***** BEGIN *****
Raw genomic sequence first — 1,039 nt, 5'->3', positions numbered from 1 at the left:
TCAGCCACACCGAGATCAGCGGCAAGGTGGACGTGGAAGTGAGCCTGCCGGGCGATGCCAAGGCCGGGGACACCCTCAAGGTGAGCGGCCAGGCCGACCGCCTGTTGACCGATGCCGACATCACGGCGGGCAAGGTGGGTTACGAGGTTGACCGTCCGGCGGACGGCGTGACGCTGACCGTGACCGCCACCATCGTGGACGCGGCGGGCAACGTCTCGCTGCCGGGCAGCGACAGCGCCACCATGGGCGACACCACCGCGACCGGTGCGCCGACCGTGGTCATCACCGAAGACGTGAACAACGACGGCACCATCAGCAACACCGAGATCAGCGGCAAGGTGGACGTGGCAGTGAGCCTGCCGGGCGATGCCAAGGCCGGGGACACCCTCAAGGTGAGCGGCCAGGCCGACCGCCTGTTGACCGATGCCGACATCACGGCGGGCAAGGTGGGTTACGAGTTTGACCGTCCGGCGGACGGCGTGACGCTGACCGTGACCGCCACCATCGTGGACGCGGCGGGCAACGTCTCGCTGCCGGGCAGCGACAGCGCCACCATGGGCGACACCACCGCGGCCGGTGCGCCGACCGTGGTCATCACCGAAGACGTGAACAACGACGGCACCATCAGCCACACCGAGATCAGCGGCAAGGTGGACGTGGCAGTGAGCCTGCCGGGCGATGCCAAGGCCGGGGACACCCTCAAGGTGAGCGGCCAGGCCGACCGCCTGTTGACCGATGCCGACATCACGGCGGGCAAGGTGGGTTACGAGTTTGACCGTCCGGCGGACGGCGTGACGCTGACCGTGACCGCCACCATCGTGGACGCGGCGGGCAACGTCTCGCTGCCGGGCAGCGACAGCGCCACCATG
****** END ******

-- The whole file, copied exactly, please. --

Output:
Raw genomic sequence first — 1,039 nt, 5'->3', positions numbered from 1 at the left:
TCAGCCACACCGAGATCAGCGGCAAGGTGGACGTGGAAGTGAGCCTGCCGGGCGATGCCAAGGCCGGGGACACCCTCAAGGTGAGCGGCCAGGCCGACCGCCTGTTGACCGATGCCGACATCACGGCGGGCAAGGTGGGTTACGAGGTTGACCGTCCGGCGGACGGCGTGACGCTGACCGTGACCGCCACCATCGTGGACGCGGCGGGCAACGTCTCGCTGCCGGGCAGCGACAGCGCCACCATGGGCGACACCACCGCGACCGGTGCGCCGACCGTGGTCATCACCGAAGACGTGAACAACGACGGCACCATCAGCAACACCGAGATCAGCGGCAAGGTGGACGTGGCAGTGAGCCTGCCGGGCGATGCCAAGGCCGGGGACACCCTCAAGGTGAGCGGCCAGGCCGACCGCCTGTTGACCGATGCCGACATCACGGCGGGCAAGGTGGGTTACGAGTTTGACCGTCCGGCGGACGGCGTGACGCTGACCGTGACCGCCACCATCGTGGACGCGGCGGGCAACGTCTCGCTGCCGGGCAGCGACAGCGCCACCATGGGCGACACCACCGCGGCCGGTGCGCCGACCGTGGTCATCACCGAAGACGTGAACAACGACGGCACCATCAGCCACACCGAGATCAGCGGCAAGGTGGACGTGGCAGTGAGCCTGCCGGGCGATGCCAAGGCCGGGGACACCCTCAAGGTGAGCGGCCAGGCCGACCGCCTGTTGACCGATGCCGACATCACGGCGGGCAAGGTGGGTTACGAGTTTGACCGTCCGGCGGACGGCGTGACGCTGACCGTGACCGCCACCATCGTGGACGCGGCGGGCAACGTCTCGCTGCCGGGCAGCGACAGCGCCACCATG